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treatment for TV documentary series: 20 x 26 min.


co-production: Czech Television (CZ) - Optomen Television (UK) - CBS (CA) - White Pine Productions Ltd. (CA)

© Vladimir Vojir 1999 - 2000 (not been realised)

(1850 - 1855)


Canadian Arctic

(Americans, Canadians - Eskimos)


Elisha Kent Kane passed a relatively unremarkable childhood. A first-born child, his family moved several times as it grew, within the precincts of Philadelphia, finally moving to an estate named Rensselaer. According to his contemporaneous biographer, William Elder, Kane was an average student, who was accepted at the University of Virginia. In his second year of college he contracted rheumatic fever. This event, more than any other was to configure the rest of his life.

The first outcome of his illness was his attraction to the world of medicine. Upon his graduation from the University of Virginia, Kane began the study of medicine in Philadelphia. By twenty-two, he had published a study of early pregnancy detection in the American Journal of Medical Sciences. More profound than this was the effect of the resulting terminal endocarditic on his world view. In the present time, of course, the existence of antibiotics would make short work of a chronic infection of the cardiac lining. In the early 19th century, however, it was a death sentence. Perhaps a couple of years would pass, perhaps a few decades, but the sentence was final.

Kane set out with a vengeance to live a life that would be remembered. Joining the U.S. Navy, he set out to discover the world. Finding himself in the South Pacific, he descended into the crater of an active volcano to retrieve water samples, much to the dismay of his companions, who fled the scene in mortal fear. Travelling to China, he practiced medicine on a hospital ship for several months before setting off to the west through India and Egypt, Athens and Paris.

Two more tours of stultifying naval duty sent him to the White House to beg for a more exciting tour of duty. President Polk assigned him to an extremely dangerous mission: carry a message to the commander of American forces in Mexico during the Mexican-American War. After saving a Mexican general from being murdered by the mercenaries hired to escort him to Mexico City, Kane emerged as an important figure at the international level.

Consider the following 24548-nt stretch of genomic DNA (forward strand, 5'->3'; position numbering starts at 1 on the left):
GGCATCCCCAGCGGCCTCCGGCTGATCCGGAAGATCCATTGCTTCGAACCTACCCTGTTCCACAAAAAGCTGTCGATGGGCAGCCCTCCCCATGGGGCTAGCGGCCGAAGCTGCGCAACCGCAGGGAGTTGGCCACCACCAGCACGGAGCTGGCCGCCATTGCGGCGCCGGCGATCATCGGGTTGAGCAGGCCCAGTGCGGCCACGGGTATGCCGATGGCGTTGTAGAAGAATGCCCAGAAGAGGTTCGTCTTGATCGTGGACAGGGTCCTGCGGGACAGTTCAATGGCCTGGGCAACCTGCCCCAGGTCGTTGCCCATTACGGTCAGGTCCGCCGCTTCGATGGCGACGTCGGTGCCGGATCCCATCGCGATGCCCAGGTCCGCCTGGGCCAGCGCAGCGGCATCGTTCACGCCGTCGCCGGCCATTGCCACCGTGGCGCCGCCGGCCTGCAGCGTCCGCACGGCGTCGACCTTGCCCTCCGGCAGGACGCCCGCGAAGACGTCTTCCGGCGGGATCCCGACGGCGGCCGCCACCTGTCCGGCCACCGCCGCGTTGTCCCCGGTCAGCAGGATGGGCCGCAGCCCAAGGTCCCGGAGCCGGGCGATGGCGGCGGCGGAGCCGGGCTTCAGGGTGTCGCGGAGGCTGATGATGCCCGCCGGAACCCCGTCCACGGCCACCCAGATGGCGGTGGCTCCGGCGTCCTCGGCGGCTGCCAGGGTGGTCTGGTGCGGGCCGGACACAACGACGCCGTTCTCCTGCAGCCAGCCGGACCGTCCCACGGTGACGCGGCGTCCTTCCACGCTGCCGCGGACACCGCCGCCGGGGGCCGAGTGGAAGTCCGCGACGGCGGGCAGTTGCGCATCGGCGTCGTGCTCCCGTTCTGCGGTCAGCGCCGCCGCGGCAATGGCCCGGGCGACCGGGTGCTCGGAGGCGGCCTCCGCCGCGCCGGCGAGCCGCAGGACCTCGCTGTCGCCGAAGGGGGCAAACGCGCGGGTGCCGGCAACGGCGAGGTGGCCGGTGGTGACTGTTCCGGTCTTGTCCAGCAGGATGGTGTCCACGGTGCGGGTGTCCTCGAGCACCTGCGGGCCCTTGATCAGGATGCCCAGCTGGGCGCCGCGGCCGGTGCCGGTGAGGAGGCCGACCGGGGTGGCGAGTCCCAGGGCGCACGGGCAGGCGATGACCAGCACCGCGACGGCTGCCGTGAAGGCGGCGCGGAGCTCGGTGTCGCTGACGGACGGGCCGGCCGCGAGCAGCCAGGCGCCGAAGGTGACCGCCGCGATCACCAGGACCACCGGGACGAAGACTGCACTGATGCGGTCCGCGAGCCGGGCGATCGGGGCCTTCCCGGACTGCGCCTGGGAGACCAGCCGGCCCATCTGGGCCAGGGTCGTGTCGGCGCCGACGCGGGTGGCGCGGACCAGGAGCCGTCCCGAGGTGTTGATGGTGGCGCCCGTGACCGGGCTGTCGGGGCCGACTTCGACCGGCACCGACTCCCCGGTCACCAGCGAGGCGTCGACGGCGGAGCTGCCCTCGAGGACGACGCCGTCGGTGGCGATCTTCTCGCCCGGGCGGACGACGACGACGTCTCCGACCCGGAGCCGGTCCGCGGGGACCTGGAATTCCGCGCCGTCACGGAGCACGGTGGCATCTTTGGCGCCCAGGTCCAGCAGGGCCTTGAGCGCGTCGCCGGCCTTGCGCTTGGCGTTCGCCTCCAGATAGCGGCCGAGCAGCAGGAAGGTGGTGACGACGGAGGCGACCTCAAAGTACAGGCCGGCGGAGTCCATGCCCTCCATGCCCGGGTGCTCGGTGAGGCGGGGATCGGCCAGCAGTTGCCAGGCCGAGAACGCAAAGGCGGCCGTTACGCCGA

Once again bored by navy duty, he wrote the Secretary of War, proposing a mission to the Arctic to rescue a missing British explorer, Sir John Franklin. Two weeks later began the most incredible chapters in this man's life, as he set off to Baffin Bay, between Canada and Greenland. Three out of the next five years were spent locked in pack ice, under unendurable conditions. After the incredible feat of leading eighteen of his twenty men to safety on foot, Kane wrote the largest selling book in American history about his adventures.

Although largely forgotten today, Elisha Kent Kane was a hugely popular figure in the latter half of the nineteenth century. It has been said that, if homesteaders heading west across the United States' frontier carried two books, one was certainly by Dr. Kane; the other was probably a Bible.

the ship Rescue stuck in the ice
during the first Kane's expedition

Kane in the under-deck of Advance

...near the cape Cornelius

A polar bear attacking to food
supplies of Kane's expedition

His rescue missions to the Arctic were widely regarded as suicidal. Inasmuch as his missions were validated by the scientific goal of the discovery of the Open Polar Sea (a popular theory among scientists of the era,) his was a scientific as well as a cultural mandate. His published accounts held a nation spellbound. The efforts connected with the writing of the account of his second mission (abetted by the "dragon within" of his chronic endocarditic) eventually killed him.

Upon his death in Havana at the age of thirty-seven, the Governor of Cuba personally escorted the cortege as far as New Orleans. From New Orleans to Cincinnati, the banks of Mississippi were lined with mourners, and the train trip from Cincinnati to Philadelphia took nearly four days because of the throngs on the tracks. His funeral was the largest in American history, eclipsed only by Lincoln's a decade later. Culturally, Kane was the embodiment of Patricia Limerick's "sustainable American hero", representing the ascent of American Science and Technology to the stature of the European Renaissance and Enlightenment movements of the seventeenth and eighteenth centuries.


  • Corner George Washington: Doctor Kane of the Arctic Seas (Philadelphia 1972)

  • Elder William: Biography of Elisha Kent Kane (Philadelphia 1858)

  • Hans Hendrik: Memoirs of Hans Hendrik, the Arctic traveller, serving under Kane, Hayes, Hall and Nares, 1853-1876, (London 1878)

  • Kane Elisha Kent: Arctic Explorations: the Second Grinnell Expedition, (Philadelphia, 1856-57)

  • Kane Elisha Kent: The U. S. Grinnell Expedition in Search of Sir John Franklin, (New York, 1854)

  • Mirsky Jeannette: Elisha Kent Kane and the seafaring frontier, (Boston 1954)

  • Mowat F.: Polar Passion, (1967)
    Smucker Samuel M.: The life of Dr. Elisha Kent Kane and of other distinguished American explorers, Philadelphia (1858)

  • Elisha Kent Kane Historical Society

Dr.Elisha Kent Kane
(1820 - 1857)

Dr.Elisha Kent Kane
(1820 - 1857)

briga Advance mezi ledovými stěnami

romantický dobrodruh Kane
zemřel ve věku 37 let


Prague, 1999 - 2000

translation: Dr. Pavel Kriz

© Vladimir Vojir 1999 - 2000